## Calculating Profit and Loss in Grain Futures (Corn, Wheat, Soybeans)

Each penny of movement in these grain futures will result in a profit or loss for the trader in the amount of \$50. To illustrate, being long corn futures from \$4.00 with the current futures price at \$4.01 the trade is profitable by exactly \$50. To expand on this idea, the minimum tick of a quarter of a cent (2/8ths) results in a profit or loss of \$12.50. Once you are armed with this knowledge, computing profit, loss and risk in terms of actual dollars in your trading account is relatively simple.

A trader long soybeans from 901'4 (\$901 1/2) liquidates the position at 926'6 to net a profit of \$1,262.50 before considering commissions and exchange fees. This is figured by subtracting 901'4 from 926'6 and multiplying that number by \$50.

926'6 - 901'4 = 25'2

25'2 x \$50 = \$1,262.50 (minus commissions and fees)

## The Odd Couple of Soybean Futures (Soybean Meal, and Soybean Oil)

The less talked about soybean contracts are the byproducts of the beans themselves. Soybeans are crushed to extract oil (soybean oil), what is left is a substance known soybean meal. Soybean oil can be found in many of the foods that you consume on a daily basis while soy meal is most often used as animal feed.

## Soybean Meal Futures

While both of these products are derived from the same bean, in terms of futures trading they have few similarities. Soybean meal is quoted in dollars and cents per ton based on a contract size of 100 ton. To clarify, if soymeal futures are trading at 390.50 this is referring to three hundred ninety dollars and fifty cents per ton or \$390.50. If the market drops by 30 cents (sometimes referred to as points) the new price would be 390.20. Each dime in price movement represents a \$10 profit or loss per contract. Thus, if a trader sells soymeal futures at 395.20 and buys the contract back at 390.10 he realizes a profit of \$510 per contract. This is calculated by subtracting the purchase price from the sale price and multiplying it by \$100. This makes sense because if each dime in the commodity price is equivalent to \$10 in your trading account, then each \$1 change in the commodity price will represent a profit or loss of \$100 before considering transaction costs.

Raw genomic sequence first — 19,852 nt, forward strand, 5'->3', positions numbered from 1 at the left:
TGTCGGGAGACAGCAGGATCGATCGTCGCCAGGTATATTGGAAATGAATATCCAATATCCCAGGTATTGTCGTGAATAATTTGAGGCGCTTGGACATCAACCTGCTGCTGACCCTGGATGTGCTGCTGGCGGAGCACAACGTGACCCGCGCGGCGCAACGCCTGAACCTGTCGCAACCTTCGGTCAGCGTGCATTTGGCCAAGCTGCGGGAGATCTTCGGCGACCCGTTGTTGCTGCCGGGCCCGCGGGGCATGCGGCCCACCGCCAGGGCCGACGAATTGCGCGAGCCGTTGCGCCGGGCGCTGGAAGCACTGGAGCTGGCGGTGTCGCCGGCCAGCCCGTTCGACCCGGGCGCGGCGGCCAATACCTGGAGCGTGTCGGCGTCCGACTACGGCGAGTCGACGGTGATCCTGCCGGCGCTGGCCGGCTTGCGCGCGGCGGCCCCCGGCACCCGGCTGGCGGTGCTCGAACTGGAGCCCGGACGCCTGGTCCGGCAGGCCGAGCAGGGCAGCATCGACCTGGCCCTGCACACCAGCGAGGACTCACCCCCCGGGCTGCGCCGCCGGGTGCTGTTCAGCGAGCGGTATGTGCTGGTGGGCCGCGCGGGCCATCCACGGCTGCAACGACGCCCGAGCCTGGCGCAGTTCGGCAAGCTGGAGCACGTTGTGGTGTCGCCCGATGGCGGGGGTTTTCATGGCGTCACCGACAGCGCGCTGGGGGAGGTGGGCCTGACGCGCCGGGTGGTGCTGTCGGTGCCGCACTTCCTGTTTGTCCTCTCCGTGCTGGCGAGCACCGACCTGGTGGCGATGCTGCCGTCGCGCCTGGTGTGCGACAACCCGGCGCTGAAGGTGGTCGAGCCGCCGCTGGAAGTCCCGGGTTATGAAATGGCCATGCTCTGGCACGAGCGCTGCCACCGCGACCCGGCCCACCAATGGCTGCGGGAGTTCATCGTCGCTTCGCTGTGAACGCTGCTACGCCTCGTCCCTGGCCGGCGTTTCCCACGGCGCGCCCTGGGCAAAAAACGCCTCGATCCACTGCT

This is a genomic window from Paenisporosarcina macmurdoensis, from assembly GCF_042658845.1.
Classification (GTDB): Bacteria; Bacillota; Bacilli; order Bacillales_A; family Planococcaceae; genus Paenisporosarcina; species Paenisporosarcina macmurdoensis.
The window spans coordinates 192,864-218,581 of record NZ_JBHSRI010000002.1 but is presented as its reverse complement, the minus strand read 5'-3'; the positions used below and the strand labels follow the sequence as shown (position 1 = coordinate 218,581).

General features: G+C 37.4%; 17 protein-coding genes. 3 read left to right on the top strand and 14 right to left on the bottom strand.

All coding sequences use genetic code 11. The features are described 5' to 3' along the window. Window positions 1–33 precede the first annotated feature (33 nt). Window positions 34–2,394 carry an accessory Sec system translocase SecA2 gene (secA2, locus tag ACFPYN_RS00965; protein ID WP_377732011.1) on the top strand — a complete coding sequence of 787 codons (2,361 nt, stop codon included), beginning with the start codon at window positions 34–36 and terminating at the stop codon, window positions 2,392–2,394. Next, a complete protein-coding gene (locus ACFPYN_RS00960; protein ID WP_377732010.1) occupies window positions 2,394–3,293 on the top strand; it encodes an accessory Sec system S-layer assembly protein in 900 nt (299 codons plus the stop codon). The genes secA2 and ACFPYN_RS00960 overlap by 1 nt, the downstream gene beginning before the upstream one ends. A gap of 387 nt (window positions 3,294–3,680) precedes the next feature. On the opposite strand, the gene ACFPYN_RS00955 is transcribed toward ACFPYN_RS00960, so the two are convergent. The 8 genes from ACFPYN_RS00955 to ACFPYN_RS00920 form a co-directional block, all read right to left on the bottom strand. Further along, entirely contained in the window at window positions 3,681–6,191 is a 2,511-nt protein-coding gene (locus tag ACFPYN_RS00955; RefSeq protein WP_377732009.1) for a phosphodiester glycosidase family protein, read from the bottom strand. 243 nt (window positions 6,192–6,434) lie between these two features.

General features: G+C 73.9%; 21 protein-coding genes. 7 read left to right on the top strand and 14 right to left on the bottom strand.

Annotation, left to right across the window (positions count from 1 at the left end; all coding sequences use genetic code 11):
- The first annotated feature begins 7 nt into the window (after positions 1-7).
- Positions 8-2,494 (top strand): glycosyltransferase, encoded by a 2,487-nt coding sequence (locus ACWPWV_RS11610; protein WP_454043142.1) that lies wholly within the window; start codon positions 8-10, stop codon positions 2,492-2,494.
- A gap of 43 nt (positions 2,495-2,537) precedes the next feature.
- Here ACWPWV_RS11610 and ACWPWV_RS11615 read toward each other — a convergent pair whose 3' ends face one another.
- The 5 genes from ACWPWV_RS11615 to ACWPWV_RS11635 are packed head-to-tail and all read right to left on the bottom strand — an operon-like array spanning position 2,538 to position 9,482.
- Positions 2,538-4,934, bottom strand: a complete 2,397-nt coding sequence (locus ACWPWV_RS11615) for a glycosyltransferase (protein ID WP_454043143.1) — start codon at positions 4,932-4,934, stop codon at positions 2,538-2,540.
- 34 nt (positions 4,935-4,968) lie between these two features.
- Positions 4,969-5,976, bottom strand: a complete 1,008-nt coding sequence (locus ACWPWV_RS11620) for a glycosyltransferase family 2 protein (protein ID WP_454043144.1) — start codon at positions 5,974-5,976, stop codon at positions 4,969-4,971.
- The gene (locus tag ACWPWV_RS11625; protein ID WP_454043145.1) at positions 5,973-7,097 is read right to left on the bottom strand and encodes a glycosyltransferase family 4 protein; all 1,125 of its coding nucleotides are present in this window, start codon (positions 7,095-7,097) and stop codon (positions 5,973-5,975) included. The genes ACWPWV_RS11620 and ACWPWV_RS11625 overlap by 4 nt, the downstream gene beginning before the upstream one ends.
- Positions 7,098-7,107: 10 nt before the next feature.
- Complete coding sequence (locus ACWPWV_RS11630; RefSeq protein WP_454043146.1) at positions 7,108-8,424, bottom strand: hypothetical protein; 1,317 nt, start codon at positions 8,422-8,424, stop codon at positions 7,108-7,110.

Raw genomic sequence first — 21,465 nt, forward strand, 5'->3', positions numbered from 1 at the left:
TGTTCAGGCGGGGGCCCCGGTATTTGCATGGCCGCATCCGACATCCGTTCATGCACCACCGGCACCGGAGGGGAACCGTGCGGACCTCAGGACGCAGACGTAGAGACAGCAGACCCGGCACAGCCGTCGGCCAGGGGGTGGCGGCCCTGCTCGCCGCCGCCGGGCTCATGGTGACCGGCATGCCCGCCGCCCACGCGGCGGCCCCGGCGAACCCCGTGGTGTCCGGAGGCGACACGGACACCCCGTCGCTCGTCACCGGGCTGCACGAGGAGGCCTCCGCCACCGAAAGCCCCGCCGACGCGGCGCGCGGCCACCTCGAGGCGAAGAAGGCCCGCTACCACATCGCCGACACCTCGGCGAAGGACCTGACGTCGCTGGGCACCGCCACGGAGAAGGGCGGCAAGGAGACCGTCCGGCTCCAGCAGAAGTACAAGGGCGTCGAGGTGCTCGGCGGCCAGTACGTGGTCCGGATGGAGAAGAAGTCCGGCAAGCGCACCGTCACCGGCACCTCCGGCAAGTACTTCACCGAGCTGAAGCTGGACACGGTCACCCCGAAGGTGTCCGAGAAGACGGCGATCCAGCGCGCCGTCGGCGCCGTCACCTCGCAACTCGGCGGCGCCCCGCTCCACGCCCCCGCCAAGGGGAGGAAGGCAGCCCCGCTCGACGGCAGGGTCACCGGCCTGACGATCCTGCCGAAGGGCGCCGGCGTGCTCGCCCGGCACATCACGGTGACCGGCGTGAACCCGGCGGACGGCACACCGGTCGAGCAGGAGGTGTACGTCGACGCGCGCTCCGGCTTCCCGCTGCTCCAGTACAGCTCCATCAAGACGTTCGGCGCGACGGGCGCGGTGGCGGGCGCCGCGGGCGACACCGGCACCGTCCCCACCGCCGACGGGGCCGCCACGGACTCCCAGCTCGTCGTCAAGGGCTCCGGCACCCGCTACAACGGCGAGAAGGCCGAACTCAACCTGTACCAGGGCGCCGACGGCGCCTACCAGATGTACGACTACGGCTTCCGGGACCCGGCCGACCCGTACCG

395.20 - 390.10 = 5.10

5.10 x \$100 = \$510 (minus commissions and fees)

## Soybean Oil Futures

Soybean oil futures trade in contracts of 60,000 pounds and are quoted in cents per pound. If you see a price of 38.20 it is actually referring to \$0.3820 or 38.20 cents per pound. If the daily change was a positive .10, this represents a tenth of a cent price appreciation. Each 1/100th of a cent is worth \$6 to the trader; thus each full handle or cent is equivalent to a profit or loss of \$600 in the futures market. For example, if a trader went long soybean oil futures from 37.00 and was forced to sell the position at 36.20 at a loss, the total damage to the trading account of the speculator would have been \$480. This is figured by subtracting the purchase price from the sale price and then multiplying by \$6.

37.00 - 36.20 = .80

80 x \$6 = \$480 (minus commission and fees)